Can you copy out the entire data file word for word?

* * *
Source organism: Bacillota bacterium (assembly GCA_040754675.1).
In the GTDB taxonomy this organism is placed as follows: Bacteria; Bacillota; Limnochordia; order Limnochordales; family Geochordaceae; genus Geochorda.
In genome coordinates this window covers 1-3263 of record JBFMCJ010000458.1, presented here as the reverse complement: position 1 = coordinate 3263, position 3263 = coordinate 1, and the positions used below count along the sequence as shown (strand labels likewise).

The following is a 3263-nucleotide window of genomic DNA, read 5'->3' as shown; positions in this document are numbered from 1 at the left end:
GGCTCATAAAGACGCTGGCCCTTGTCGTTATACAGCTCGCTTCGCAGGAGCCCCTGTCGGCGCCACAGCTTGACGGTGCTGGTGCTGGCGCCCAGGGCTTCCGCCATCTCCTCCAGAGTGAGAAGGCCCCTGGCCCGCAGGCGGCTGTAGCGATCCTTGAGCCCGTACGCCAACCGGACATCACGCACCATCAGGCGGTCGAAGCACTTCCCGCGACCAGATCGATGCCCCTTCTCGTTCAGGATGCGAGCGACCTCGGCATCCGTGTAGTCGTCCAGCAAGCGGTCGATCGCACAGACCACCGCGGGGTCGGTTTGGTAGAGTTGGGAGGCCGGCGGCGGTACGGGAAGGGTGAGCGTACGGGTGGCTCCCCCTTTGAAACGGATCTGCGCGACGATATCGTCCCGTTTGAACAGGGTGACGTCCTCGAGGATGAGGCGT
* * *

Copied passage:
Source organism: Bacillota bacterium (assembly GCA_040754675.1).
In the GTDB taxonomy this organism is placed as follows: Bacteria; Bacillota; Limnochordia; order Limnochordales; family Geochordaceae; genus Geochorda.
In genome coordinates this window covers 1-3263 of record JBFMCJ010000458.1, presented here as the reverse complement: position 1 = coordinate 3263, position 3263 = coordinate 1, and the positions used below count along the sequence as shown (strand labels likewise).

The following is a 3263-nucleotide window of genomic DNA, read 5'->3' as shown; positions in this document are numbered from 1 at the left end:
GGCTCATAAAGACGCTGGCCCTTGTCGTTATACAGCTCGCTTCGCAGGAGCCCCTGTCGGCGCCACAGCTTGACGGTGCTGGTGCTGGCGCCCAGGGCTTCCGCCATCTCCTCCAGAGTGAGAAGGCCCCTGGCCCGCAGGCGGCTGTAGCGATCCTTGAGCCCGTACGCCAACCGGACATCACGCACCATCAGGCGGTCGAAGCACTTCCCGCGACCAGATCGATGCCCCTTCTCGTTCAGGATGCGAGCGACCTCGGCATCCGTGTAGTCGTCCAGCAAGCGGTCGATCGCACAGACCACCGCGGGGTCGGTTTGGTAGAGTTGGGAGGCCGGCGGCGGTACGGGAAGGGTGAGCGTACGGGTGGCTCCCCCTTTGAAACGGATCTGCGCGACGATATCGTCCCGTTTGAACAGGGTGACGTCCTCGAGGATGAGGCGT